Wednesday, November 9 has huge implications. It will be a day that determines the trajectory of our country. Few days rival its significance. I know what you are thinking. Isn’t November 8 Election Day? He must have his dates wrong. No, actually, I don’t. On November 8, the 45th president of the United States will be elected, and, of course, this is important. But lately I’ve been thinking a lot about November 9, the day after. I think most of us are ready for this election to be over, regardless of the outcome. We’ve grown weary of the rhetoric and our capacity for mudslinging has been exhausted. Assuredly, historians can find something unique about every presidential election, but this one has already etched its place in the American experiment as one of the most odd, hard-fought and unprecedented. I find myself completely unmotivated to make a case for whom I will vote and why. I don’t have the space here; but, most importantly, I’m convinced I don’t have the ability to unravel this complicated, convoluted mess that has become our nation’s politics.
I am, however, interested in November 9, the day after the election. Why? Because it is on that day that we have to decide to still be a nation, a people and a republic. As a Christian, I am first and foremost most thankful to be citizen of the Kingdom of God, based solely on the grace and work of Christ in my life. This inclusion into God’s family and His Kingdom has implications both on my eternity and how I am to live now. I am afraid that some of us within the Christian community have lost ground with our unbelieving neighbors, because we fall into the trap of defending our religious principles while forgetting that, without a real relationship with The Lord through being born again by His Spirit, which happens when faith is placed in Christ as Savior, there is no desire or power available to live out God’s will, much less vote accordingly. So as a pastor, allow me to offer five statements for Christians who deeply care about this election but are even more deeply devoted to Christ.
This election has been difficult to watch.
It ranges from complex to crude. We can all agree on this: the black and white choices have turned gray as our culture drifts further from the Judeo-Christian values upon which it was founded. We, like any other group, like clear choices, easy answers and quick conclusions. Unfortunately, there are none this time around.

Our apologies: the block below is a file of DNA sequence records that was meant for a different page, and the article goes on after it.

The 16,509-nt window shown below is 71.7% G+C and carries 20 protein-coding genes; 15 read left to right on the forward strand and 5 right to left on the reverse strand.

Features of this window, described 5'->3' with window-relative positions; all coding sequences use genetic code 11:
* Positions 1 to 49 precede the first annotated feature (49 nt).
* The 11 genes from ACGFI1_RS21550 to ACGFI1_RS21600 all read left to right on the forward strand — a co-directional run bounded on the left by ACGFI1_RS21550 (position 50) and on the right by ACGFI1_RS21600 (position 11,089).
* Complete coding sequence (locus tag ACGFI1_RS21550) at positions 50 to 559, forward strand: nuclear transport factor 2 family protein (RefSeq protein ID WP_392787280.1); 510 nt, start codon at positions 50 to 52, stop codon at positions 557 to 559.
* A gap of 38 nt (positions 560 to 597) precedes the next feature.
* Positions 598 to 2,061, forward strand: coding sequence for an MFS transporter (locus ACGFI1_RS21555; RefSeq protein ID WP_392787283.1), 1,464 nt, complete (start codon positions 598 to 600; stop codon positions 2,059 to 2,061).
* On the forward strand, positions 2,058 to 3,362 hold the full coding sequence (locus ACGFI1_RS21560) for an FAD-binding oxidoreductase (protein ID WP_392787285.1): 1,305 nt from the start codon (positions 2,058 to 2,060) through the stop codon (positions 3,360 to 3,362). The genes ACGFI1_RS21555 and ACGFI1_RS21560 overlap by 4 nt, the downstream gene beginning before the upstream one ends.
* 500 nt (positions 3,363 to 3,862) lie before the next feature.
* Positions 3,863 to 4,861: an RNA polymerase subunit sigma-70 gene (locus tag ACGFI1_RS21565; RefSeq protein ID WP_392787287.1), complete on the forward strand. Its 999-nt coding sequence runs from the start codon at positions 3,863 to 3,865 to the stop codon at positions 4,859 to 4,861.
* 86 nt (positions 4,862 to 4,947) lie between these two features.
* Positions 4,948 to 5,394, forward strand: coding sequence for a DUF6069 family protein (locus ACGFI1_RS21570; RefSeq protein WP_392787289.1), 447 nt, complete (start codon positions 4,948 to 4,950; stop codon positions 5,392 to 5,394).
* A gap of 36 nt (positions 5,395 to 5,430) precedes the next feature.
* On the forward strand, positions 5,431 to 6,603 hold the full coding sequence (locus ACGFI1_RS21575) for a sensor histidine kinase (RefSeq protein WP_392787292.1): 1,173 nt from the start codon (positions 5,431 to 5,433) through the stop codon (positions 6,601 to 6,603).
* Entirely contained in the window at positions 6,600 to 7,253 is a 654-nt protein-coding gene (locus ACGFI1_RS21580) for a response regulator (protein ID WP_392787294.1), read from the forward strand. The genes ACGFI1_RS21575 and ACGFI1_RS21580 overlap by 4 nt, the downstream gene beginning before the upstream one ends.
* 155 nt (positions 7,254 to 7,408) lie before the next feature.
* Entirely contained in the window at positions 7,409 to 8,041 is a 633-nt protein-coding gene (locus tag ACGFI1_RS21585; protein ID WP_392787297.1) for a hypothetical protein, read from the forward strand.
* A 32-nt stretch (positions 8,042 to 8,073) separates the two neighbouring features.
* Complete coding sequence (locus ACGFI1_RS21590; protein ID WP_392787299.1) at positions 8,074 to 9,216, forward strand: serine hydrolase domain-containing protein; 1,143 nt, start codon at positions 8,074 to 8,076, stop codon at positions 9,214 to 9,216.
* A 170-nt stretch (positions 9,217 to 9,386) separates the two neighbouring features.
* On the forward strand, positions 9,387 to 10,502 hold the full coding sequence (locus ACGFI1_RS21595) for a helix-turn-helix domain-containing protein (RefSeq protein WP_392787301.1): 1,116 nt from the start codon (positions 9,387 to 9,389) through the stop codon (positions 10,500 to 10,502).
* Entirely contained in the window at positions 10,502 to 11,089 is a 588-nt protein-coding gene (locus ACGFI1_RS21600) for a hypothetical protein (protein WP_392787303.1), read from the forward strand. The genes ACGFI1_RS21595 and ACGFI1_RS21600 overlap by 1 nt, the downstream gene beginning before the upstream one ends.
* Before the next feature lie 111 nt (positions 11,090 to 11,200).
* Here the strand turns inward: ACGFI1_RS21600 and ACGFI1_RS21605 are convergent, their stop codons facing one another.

Yes, I will vote, and I encourage you to do the same.
I will also pray for and submit to the leadership of our next president inasmuch as obeying him or her does not cause me to personally disobey God. I am not afraid of Donald Trump or Hillary Clinton. Am I disturbed and sickened about the ramifications of electing a president who has openly stated that the unborn have no rights? Of course I am. Does it bother me to elect a president who is an admitted adulterer with multiple marriages in his past? The answer again is, of course, it does. There are blogs, articles and posts ad nauseam explaining all the ways a Christian voter is to work through this and decide upon his vote. So I truly I have nothing more to offer, except for this: I am not afraid of any man or woman. During a very tumultuous time, the prophet Isaiah spoke the words of God to His people and said, “Fear not, for I am with you; be not dismayed, for I am your God; I will strengthen you, I will help you, I will uphold you with my righteous right hand” (Isaiah 41:10 ESV).
No, neither you nor I should feel any pressure to explain on social media who we’re voting for and why.
Really, it’s OK. There seems to be an especially real sense among many that to participate in this election, you must decide your choice, explain your choice on social media, and then defend your choice when others criticize your thinking. There is one fool-proof way to avoid this; follow the founders who decided that our elections should be by secret ballot. I’m not suggesting you should somehow hide or be ashamed of your vote. But neither do I feel it is productive to brashly proclaim your allegiance in venues that do NOT lend themselves to honest and open discourse. You can make your decision, cast your vote and keep it to yourself. Really, it is OK.
I have people in my life who I care about deeply who will vote for Hillary, Trump or a third party candidate…and some will abstain from voting.
I have no plans to change my love for them based on their votes. I value people because they are made in the image of God. God made the most leftist liberal and the farthest right conservative. He loves them both, and He demands I do the same. I don’t have any other hope – apart from Christ – to offer any person. But gauging my treatment of someone based on their vote all but eliminates my chances of telling them about the One who has changed my life.
Finally, as big as all this seems, I default back to the prophet Isaiah again.
“Behold, the nations are like a drop from a bucket, and are accounted as the dust on the scales; behold, he takes up the coastlands like fine dust.
All the nations are as nothing before him, they are accounted by him as less than nothing and emptiness.” – Isaiah 40:15 & 17.
My God is so much bigger than all of this! If the God I serve is your God as well, then pay attention to the way you plan to live on November 9 just as much, if not more, than what you plan to do on November 8.